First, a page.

Politicians who continue to demonize Marijuana, Corrupt Law Enforcement Officials who prefer to ruin peoples lives over Marijuana possession rather than solve real crimes who fund their departments toys and salaries with monies acquired through Marijuana home raids, seizures and forfeitures, and so-called “Addiction Specialists” who make their income off of the judicial misfortunes of our citizens who choose marijuana, – Your actions go against The Will of The People and Your Days In Office Are Numbered! Find new careers before you don’t have one.

    The People have spoken! Get on-board with Marijuana Legalization Nationwide, or be left behind and find new careers. Your choice.

    Legalize Nationwide!

  • Nicole Boar

    Practically everyone who wants cannabis is able to get it anyway, so VT should get smart and legalize it and tax it, then the State would have all the money it needs for everything it wants to do. Cannabis is a “good” weed, with many health benefits. I would like to see the PTSD vets on it and off heroin since heroin and alcohol is addicting, but Cannabis is NOT! Stop wasting time and money Vermont and legalize it already!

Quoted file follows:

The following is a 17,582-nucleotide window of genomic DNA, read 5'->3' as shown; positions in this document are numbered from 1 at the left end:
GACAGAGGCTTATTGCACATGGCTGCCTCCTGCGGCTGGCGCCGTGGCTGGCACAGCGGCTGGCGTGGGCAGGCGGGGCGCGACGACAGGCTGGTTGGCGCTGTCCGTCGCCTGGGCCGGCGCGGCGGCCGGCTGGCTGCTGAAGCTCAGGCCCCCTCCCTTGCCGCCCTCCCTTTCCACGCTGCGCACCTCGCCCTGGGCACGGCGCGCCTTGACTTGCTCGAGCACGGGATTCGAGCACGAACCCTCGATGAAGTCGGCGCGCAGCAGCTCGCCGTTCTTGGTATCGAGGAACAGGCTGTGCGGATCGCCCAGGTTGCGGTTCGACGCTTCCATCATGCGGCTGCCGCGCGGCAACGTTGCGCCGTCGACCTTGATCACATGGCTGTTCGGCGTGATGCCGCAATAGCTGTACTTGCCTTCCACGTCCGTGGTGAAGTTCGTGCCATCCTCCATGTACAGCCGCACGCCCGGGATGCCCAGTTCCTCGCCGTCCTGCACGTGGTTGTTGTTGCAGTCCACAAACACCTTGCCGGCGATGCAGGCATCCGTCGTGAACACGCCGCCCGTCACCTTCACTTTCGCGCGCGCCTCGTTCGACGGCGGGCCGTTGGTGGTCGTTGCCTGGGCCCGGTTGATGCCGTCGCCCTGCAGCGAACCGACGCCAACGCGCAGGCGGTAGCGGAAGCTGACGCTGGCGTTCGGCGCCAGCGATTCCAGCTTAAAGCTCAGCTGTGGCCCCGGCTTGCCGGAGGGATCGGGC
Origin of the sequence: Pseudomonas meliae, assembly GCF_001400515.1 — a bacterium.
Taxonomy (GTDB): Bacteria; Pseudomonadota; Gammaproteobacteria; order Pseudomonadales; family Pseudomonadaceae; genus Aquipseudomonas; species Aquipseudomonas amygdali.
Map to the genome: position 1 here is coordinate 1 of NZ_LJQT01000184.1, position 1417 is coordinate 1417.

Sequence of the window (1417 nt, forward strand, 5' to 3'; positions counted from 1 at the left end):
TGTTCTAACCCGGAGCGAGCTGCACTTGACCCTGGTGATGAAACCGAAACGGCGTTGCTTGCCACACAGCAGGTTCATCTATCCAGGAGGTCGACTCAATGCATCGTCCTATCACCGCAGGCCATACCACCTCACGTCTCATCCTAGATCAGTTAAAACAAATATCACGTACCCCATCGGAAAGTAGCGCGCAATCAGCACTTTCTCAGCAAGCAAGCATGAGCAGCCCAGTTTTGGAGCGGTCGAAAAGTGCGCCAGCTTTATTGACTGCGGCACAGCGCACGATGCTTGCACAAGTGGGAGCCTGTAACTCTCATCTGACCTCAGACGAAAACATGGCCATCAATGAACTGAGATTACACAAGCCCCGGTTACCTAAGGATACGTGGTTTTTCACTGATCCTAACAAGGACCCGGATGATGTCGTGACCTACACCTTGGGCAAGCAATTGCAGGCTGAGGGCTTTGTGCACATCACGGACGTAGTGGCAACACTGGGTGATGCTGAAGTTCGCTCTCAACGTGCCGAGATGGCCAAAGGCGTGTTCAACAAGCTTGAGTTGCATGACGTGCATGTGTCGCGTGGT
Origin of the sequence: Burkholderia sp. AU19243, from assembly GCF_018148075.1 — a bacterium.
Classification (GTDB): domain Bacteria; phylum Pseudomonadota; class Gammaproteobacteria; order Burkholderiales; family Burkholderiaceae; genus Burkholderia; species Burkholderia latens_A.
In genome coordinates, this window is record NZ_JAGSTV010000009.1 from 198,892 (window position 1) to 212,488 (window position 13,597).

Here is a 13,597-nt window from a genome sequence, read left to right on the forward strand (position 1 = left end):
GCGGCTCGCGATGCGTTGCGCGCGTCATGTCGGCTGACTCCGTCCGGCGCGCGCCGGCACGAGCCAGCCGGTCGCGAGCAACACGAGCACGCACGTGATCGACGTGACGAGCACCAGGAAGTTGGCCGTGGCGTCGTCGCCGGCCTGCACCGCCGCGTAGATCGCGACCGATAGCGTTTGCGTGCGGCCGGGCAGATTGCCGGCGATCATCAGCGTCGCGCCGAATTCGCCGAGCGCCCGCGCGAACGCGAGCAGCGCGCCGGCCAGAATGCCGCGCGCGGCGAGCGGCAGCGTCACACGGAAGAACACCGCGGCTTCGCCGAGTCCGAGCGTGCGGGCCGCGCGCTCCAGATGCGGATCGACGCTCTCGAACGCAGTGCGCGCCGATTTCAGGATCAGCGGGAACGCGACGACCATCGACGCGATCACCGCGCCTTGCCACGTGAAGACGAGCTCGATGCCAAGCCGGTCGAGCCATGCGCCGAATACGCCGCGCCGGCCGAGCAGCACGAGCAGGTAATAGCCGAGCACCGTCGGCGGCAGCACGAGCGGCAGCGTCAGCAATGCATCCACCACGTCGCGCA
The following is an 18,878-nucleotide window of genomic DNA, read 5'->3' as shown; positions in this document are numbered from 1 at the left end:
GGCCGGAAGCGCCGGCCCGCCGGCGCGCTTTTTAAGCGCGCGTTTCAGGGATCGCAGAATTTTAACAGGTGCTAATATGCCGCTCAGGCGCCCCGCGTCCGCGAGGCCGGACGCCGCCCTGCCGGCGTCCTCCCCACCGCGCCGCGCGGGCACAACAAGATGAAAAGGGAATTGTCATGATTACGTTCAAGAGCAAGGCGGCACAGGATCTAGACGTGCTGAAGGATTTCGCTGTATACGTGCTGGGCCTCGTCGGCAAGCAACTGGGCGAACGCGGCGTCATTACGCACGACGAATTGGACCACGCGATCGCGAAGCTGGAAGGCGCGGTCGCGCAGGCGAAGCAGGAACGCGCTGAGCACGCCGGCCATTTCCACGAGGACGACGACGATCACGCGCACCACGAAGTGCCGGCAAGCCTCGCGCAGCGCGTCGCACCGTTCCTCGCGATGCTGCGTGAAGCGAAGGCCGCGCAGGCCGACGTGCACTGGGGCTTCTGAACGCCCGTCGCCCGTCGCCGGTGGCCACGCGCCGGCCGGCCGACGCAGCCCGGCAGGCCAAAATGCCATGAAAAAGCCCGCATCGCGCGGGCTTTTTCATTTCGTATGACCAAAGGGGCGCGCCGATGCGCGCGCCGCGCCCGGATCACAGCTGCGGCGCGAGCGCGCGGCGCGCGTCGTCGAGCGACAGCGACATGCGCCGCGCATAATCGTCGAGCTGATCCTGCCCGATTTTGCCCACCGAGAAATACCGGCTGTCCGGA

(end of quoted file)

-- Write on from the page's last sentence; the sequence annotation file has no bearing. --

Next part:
• Let’s find out how many drinking and driving accidents there are, and how many people are hurt /killed because of them. How many alcoholics are there? How many people are suffering/dying from alcohol-related illnesses? HOW MANY domestic violence and assault cases due to alcohol consumption? Okay- now let’s use the same criteria for marijuana…I’ll wait.

  • Tom Kauffmann

    are evidenced-based studies showing smoking marijuana can reduce pain, thereby
    becoming a substitute for opioids. Similar studies suggest smoking marijuana